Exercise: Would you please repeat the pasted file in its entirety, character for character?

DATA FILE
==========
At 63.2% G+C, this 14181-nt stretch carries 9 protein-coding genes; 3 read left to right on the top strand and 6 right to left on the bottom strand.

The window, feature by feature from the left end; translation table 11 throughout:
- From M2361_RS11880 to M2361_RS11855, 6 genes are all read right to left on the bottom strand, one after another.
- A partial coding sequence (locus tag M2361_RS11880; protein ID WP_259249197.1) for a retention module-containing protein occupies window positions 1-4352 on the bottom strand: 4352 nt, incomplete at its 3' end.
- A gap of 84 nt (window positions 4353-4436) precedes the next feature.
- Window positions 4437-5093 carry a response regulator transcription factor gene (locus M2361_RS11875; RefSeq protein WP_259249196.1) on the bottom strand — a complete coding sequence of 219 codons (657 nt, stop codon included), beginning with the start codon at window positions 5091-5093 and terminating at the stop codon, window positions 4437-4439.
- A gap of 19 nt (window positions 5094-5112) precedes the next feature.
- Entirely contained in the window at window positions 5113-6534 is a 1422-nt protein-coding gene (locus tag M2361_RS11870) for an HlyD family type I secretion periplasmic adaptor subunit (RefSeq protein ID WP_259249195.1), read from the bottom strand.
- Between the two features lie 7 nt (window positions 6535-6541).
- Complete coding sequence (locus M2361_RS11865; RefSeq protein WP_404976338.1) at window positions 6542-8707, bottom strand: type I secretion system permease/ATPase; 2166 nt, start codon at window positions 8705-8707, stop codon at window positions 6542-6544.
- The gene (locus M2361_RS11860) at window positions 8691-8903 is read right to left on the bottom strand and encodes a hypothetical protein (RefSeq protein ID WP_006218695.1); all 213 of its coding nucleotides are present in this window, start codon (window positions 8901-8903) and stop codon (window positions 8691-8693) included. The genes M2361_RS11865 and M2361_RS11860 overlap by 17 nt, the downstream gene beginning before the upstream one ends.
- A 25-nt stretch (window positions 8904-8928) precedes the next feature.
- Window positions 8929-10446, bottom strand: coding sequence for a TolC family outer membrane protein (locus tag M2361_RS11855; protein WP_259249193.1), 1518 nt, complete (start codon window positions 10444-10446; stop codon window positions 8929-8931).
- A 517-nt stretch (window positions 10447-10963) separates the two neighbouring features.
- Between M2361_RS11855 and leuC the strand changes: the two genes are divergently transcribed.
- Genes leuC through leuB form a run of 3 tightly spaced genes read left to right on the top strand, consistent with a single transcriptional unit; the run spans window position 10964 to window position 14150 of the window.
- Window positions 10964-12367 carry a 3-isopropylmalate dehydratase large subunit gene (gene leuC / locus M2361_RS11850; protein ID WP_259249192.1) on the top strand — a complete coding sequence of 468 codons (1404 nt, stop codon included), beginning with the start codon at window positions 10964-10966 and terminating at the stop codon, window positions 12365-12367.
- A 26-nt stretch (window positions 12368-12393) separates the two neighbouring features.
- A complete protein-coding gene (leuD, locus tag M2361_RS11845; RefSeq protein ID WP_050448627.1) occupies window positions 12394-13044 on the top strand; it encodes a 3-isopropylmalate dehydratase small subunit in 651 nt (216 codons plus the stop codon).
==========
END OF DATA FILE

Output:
At 63.2% G+C, this 14181-nt stretch carries 9 protein-coding genes; 3 read left to right on the top strand and 6 right to left on the bottom strand.

The window, feature by feature from the left end; translation table 11 throughout:
- From M2361_RS11880 to M2361_RS11855, 6 genes are all read right to left on the bottom strand, one after another.
- A partial coding sequence (locus tag M2361_RS11880; protein ID WP_259249197.1) for a retention module-containing protein occupies window positions 1-4352 on the bottom strand: 4352 nt, incomplete at its 3' end.
- A gap of 84 nt (window positions 4353-4436) precedes the next feature.
- Window positions 4437-5093 carry a response regulator transcription factor gene (locus M2361_RS11875; RefSeq protein WP_259249196.1) on the bottom strand — a complete coding sequence of 219 codons (657 nt, stop codon included), beginning with the start codon at window positions 5091-5093 and terminating at the stop codon, window positions 4437-4439.
- A gap of 19 nt (window positions 5094-5112) precedes the next feature.
- Entirely contained in the window at window positions 5113-6534 is a 1422-nt protein-coding gene (locus tag M2361_RS11870) for an HlyD family type I secretion periplasmic adaptor subunit (RefSeq protein ID WP_259249195.1), read from the bottom strand.
- Between the two features lie 7 nt (window positions 6535-6541).
- Complete coding sequence (locus M2361_RS11865; RefSeq protein WP_404976338.1) at window positions 6542-8707, bottom strand: type I secretion system permease/ATPase; 2166 nt, start codon at window positions 8705-8707, stop codon at window positions 6542-6544.
- The gene (locus M2361_RS11860) at window positions 8691-8903 is read right to left on the bottom strand and encodes a hypothetical protein (RefSeq protein ID WP_006218695.1); all 213 of its coding nucleotides are present in this window, start codon (window positions 8901-8903) and stop codon (window positions 8691-8693) included. The genes M2361_RS11865 and M2361_RS11860 overlap by 17 nt, the downstream gene beginning before the upstream one ends.
- A 25-nt stretch (window positions 8904-8928) precedes the next feature.
- Window positions 8929-10446, bottom strand: coding sequence for a TolC family outer membrane protein (locus tag M2361_RS11855; protein WP_259249193.1), 1518 nt, complete (start codon window positions 10444-10446; stop codon window positions 8929-8931).
- A 517-nt stretch (window positions 10447-10963) separates the two neighbouring features.
- Between M2361_RS11855 and leuC the strand changes: the two genes are divergently transcribed.
- Genes leuC through leuB form a run of 3 tightly spaced genes read left to right on the top strand, consistent with a single transcriptional unit; the run spans window position 10964 to window position 14150 of the window.
- Window positions 10964-12367 carry a 3-isopropylmalate dehydratase large subunit gene (gene leuC / locus M2361_RS11850; protein ID WP_259249192.1) on the top strand — a complete coding sequence of 468 codons (1404 nt, stop codon included), beginning with the start codon at window positions 10964-10966 and terminating at the stop codon, window positions 12365-12367.
- A 26-nt stretch (window positions 12368-12393) separates the two neighbouring features.
- A complete protein-coding gene (leuD, locus tag M2361_RS11845; RefSeq protein ID WP_050448627.1) occupies window positions 12394-13044 on the top strand; it encodes a 3-isopropylmalate dehydratase small subunit in 651 nt (216 codons plus the stop codon).